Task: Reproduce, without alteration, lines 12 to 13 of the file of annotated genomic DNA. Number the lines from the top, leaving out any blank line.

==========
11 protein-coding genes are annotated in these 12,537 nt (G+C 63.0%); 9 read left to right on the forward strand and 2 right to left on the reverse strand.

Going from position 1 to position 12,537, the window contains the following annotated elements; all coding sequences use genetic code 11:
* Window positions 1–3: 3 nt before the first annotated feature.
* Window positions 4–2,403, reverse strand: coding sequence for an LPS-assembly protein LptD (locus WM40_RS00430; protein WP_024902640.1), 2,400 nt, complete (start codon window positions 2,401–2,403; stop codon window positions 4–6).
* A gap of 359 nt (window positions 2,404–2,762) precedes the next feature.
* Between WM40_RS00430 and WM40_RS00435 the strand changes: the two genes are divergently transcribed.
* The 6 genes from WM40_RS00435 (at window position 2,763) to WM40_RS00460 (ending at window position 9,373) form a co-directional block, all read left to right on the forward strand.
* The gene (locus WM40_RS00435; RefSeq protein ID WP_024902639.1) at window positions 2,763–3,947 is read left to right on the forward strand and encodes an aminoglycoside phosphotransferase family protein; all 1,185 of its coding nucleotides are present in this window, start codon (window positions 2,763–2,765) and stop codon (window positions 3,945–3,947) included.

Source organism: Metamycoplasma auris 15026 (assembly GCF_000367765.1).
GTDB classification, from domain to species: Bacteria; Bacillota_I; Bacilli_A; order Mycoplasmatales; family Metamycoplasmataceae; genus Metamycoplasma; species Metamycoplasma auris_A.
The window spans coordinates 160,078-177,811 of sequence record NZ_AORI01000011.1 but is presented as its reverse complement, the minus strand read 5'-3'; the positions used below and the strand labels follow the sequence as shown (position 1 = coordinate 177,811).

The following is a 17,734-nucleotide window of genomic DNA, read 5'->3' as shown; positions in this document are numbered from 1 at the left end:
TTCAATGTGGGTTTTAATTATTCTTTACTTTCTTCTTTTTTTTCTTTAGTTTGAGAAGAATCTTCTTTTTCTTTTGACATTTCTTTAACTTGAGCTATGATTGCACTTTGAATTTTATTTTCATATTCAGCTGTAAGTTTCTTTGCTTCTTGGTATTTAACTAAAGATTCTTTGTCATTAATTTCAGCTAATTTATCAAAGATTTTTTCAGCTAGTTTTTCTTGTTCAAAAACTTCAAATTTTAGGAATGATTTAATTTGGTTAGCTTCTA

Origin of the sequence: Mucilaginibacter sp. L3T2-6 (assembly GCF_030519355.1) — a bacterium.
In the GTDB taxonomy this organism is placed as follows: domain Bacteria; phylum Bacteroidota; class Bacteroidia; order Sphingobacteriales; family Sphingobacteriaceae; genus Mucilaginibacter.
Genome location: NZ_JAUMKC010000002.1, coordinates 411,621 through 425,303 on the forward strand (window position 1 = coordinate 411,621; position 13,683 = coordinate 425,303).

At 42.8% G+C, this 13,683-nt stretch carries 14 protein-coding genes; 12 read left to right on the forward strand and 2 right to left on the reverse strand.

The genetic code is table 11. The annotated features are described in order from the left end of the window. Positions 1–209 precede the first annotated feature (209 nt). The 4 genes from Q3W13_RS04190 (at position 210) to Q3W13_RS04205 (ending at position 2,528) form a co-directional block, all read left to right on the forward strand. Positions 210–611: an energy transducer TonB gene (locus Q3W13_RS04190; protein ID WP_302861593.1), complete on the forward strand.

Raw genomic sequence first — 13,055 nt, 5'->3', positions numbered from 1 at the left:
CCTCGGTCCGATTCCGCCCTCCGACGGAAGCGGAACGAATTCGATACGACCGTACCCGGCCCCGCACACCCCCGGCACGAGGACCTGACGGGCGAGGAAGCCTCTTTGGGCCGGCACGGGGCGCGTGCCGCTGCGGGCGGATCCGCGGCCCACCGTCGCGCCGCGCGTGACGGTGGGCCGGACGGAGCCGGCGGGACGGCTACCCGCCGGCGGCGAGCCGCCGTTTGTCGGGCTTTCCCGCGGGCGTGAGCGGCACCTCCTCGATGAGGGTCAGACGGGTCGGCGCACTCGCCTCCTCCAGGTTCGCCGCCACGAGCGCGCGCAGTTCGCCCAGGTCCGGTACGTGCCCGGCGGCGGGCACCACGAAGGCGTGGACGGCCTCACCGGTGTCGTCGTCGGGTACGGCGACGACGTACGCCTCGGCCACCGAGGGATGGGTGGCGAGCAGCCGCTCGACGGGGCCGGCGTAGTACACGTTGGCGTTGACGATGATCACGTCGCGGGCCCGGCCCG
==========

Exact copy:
The following is a 17,734-nucleotide window of genomic DNA, read 5'->3' as shown; positions in this document are numbered from 1 at the left end:
TTCAATGTGGGTTTTAATTATTCTTTACTTTCTTCTTTTTTTTCTTTAGTTTGAGAAGAATCTTCTTTTTCTTTTGACATTTCTTTAACTTGAGCTATGATTGCACTTTGAATTTTATTTTCATATTCAGCTGTAAGTTTCTTTGCTTCTTGGTATTTAACTAAAGATTCTTTGTCATTAATTTCAGCTAATTTATCAAAGATTTTTTCAGCTAGTTTTTCTTGTTCAAAAACTTCAAATTTTAGGAATGATTTAATTTGGTTAGCTTCTA